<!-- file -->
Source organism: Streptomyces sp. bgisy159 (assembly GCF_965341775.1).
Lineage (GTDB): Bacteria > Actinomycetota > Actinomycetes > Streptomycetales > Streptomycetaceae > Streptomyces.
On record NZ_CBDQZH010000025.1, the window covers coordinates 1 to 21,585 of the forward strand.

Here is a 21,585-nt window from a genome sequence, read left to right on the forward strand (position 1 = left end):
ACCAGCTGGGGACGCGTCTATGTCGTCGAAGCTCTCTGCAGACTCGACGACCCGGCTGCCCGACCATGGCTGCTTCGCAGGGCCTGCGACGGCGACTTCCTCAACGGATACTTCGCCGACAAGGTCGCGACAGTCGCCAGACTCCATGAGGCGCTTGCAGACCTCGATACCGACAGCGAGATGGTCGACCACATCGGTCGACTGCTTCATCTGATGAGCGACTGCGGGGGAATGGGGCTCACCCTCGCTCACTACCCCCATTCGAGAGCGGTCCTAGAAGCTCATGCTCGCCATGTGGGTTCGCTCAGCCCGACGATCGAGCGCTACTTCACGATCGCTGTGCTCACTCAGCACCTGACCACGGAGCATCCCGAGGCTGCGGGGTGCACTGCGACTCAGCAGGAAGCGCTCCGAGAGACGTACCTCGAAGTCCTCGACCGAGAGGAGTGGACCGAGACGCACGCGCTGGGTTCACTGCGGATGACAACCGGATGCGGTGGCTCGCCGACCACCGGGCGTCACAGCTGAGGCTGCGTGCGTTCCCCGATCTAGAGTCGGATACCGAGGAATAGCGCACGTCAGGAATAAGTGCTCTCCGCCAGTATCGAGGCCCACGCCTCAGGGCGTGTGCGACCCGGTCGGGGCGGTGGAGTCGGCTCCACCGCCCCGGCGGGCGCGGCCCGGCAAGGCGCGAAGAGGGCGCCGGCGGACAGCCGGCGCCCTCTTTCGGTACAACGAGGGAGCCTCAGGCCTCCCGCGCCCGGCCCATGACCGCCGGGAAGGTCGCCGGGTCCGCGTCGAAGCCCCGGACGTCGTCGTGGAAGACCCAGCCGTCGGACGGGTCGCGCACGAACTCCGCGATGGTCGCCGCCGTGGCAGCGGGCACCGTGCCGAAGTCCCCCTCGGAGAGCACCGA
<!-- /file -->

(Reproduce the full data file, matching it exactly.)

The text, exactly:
Source organism: Streptomyces sp. bgisy159 (assembly GCF_965341775.1).
Lineage (GTDB): Bacteria > Actinomycetota > Actinomycetes > Streptomycetales > Streptomycetaceae > Streptomyces.
On record NZ_CBDQZH010000025.1, the window covers coordinates 1 to 21,585 of the forward strand.

Here is a 21,585-nt window from a genome sequence, read left to right on the forward strand (position 1 = left end):
ACCAGCTGGGGACGCGTCTATGTCGTCGAAGCTCTCTGCAGACTCGACGACCCGGCTGCCCGACCATGGCTGCTTCGCAGGGCCTGCGACGGCGACTTCCTCAACGGATACTTCGCCGACAAGGTCGCGACAGTCGCCAGACTCCATGAGGCGCTTGCAGACCTCGATACCGACAGCGAGATGGTCGACCACATCGGTCGACTGCTTCATCTGATGAGCGACTGCGGGGGAATGGGGCTCACCCTCGCTCACTACCCCCATTCGAGAGCGGTCCTAGAAGCTCATGCTCGCCATGTGGGTTCGCTCAGCCCGACGATCGAGCGCTACTTCACGATCGCTGTGCTCACTCAGCACCTGACCACGGAGCATCCCGAGGCTGCGGGGTGCACTGCGACTCAGCAGGAAGCGCTCCGAGAGACGTACCTCGAAGTCCTCGACCGAGAGGAGTGGACCGAGACGCACGCGCTGGGTTCACTGCGGATGACAACCGGATGCGGTGGCTCGCCGACCACCGGGCGTCACAGCTGAGGCTGCGTGCGTTCCCCGATCTAGAGTCGGATACCGAGGAATAGCGCACGTCAGGAATAAGTGCTCTCCGCCAGTATCGAGGCCCACGCCTCAGGGCGTGTGCGACCCGGTCGGGGCGGTGGAGTCGGCTCCACCGCCCCGGCGGGCGCGGCCCGGCAAGGCGCGAAGAGGGCGCCGGCGGACAGCCGGCGCCCTCTTTCGGTACAACGAGGGAGCCTCAGGCCTCCCGCGCCCGGCCCATGACCGCCGGGAAGGTCGCCGGGTCCGCGTCGAAGCCCCGGACGTCGTCGTGGAAGACCCAGCCGTCGGACGGGTCGCGCACGAACTCCGCGATGGTCGCCGCCGTGGCAGCGGGCACCGTGCCGAAGTCCCCCTCGGAGAGCACCGA